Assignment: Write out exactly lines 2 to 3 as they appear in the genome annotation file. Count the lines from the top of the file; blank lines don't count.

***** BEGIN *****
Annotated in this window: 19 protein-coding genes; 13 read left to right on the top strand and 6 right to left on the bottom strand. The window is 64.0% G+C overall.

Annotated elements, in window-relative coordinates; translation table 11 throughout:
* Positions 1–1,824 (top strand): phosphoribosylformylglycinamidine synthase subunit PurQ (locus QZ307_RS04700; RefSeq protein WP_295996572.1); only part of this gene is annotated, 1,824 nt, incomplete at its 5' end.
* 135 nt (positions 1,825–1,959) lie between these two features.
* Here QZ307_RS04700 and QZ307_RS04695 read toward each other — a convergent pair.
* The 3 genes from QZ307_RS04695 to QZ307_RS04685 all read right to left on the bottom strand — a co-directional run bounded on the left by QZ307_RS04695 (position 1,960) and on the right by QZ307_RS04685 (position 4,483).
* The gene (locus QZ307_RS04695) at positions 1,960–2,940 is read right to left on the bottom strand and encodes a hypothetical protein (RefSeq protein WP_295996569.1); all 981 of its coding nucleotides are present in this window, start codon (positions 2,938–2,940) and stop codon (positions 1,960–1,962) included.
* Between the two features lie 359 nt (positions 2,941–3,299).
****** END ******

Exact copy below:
Annotated elements, in window-relative coordinates; translation table 11 throughout:
* Positions 1–1,824 (top strand): phosphoribosylformylglycinamidine synthase subunit PurQ (locus QZ307_RS04700; RefSeq protein WP_295996572.1); only part of this gene is annotated, 1,824 nt, incomplete at its 5' end.